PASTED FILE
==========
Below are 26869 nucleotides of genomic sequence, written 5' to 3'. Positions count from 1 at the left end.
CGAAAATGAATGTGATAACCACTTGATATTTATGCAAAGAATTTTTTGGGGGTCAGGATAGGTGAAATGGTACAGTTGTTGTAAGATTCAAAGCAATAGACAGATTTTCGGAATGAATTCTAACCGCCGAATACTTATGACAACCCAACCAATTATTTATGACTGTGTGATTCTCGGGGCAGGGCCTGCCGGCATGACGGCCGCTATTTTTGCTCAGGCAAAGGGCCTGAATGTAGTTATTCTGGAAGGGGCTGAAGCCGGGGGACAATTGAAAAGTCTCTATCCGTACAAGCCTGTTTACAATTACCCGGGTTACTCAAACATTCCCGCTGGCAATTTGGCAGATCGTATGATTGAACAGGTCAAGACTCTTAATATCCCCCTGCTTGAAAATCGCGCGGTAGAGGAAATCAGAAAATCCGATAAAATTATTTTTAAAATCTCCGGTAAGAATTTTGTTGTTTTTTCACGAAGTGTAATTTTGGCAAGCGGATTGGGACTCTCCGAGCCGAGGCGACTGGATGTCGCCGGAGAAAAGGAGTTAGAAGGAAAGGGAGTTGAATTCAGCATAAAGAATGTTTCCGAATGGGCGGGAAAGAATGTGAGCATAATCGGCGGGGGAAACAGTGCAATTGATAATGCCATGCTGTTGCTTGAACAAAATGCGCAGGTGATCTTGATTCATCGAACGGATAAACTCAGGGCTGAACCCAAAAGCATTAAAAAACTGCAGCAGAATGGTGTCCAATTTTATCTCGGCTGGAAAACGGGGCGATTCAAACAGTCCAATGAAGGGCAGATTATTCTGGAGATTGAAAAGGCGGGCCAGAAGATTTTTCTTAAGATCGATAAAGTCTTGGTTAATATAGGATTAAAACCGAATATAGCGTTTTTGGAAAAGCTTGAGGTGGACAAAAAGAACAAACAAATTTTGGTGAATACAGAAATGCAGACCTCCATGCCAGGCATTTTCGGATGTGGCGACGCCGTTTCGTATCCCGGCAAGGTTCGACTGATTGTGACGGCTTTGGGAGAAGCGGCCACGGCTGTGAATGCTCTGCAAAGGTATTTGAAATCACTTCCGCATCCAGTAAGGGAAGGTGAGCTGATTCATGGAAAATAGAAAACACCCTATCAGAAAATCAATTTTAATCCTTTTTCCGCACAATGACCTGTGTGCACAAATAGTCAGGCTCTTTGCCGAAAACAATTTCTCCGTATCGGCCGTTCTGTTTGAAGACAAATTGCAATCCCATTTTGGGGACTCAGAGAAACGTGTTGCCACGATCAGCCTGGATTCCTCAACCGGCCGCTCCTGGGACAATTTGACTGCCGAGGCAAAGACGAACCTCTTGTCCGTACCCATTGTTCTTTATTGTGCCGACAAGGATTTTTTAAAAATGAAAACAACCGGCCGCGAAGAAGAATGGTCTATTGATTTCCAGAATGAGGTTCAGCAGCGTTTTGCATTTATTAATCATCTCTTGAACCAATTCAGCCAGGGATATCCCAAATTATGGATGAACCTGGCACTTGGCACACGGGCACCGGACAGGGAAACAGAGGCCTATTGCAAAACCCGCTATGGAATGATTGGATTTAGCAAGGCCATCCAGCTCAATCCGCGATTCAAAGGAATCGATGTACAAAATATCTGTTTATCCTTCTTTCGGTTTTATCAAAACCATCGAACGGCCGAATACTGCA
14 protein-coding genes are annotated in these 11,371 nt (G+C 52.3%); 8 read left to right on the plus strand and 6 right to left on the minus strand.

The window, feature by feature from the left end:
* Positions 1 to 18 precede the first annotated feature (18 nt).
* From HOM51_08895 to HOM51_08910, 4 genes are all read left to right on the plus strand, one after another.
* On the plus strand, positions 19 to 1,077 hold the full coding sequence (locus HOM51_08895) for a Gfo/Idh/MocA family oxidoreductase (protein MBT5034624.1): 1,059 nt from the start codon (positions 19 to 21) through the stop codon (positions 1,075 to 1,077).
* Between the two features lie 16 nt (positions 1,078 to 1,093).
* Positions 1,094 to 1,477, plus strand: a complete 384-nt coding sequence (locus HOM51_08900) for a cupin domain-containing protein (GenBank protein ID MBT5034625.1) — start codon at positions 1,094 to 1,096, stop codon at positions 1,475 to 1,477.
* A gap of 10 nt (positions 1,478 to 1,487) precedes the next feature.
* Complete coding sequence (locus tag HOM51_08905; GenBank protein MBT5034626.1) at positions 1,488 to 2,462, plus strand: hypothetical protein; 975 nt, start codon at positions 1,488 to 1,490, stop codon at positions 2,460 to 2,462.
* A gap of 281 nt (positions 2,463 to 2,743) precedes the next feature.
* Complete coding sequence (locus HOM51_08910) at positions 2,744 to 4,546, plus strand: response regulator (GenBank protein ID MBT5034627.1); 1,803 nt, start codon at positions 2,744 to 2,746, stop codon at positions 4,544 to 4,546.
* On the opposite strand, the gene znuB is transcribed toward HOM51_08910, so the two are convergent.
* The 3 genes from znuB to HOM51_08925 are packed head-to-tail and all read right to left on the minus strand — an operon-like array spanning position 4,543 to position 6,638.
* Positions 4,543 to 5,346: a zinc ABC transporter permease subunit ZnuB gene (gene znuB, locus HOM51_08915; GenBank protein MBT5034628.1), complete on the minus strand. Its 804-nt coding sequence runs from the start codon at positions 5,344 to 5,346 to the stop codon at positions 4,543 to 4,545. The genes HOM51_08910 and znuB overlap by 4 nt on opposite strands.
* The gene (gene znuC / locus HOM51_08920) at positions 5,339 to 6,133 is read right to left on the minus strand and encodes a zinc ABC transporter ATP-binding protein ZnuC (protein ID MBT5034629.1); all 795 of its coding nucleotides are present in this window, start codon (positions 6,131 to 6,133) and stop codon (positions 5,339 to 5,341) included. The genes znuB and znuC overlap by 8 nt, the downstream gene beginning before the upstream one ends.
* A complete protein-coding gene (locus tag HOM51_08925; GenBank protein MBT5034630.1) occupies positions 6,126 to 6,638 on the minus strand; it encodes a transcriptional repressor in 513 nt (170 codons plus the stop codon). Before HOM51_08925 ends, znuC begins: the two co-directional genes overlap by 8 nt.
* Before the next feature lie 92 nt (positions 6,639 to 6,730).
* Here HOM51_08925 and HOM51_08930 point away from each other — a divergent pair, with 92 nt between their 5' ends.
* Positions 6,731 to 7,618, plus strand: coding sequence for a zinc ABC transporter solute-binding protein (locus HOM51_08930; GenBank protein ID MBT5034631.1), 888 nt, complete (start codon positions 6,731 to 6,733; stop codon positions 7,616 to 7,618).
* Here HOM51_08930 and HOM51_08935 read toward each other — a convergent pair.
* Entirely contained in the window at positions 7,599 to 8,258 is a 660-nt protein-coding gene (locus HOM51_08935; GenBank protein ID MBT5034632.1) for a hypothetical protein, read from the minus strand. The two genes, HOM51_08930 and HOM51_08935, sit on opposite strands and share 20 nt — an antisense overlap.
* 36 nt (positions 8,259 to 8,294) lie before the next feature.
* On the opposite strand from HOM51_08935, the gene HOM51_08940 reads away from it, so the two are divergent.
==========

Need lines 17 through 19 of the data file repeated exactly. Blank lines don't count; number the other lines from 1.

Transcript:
* The gene (gene znuC / locus HOM51_08920) at positions 5,339 to 6,133 is read right to left on the minus strand and encodes a zinc ABC transporter ATP-binding protein ZnuC (protein ID MBT5034629.1); all 795 of its coding nucleotides are present in this window, start codon (positions 6,131 to 6,133) and stop codon (positions 5,339 to 5,341) included. The genes znuB and znuC overlap by 8 nt, the downstream gene beginning before the upstream one ends.
* A complete protein-coding gene (locus tag HOM51_08925; GenBank protein MBT5034630.1) occupies positions 6,126 to 6,638 on the minus strand; it encodes a transcriptional repressor in 513 nt (170 codons plus the stop codon). Before HOM51_08925 ends, znuC begins: the two co-directional genes overlap by 8 nt.
* Before the next feature lie 92 nt (positions 6,639 to 6,730).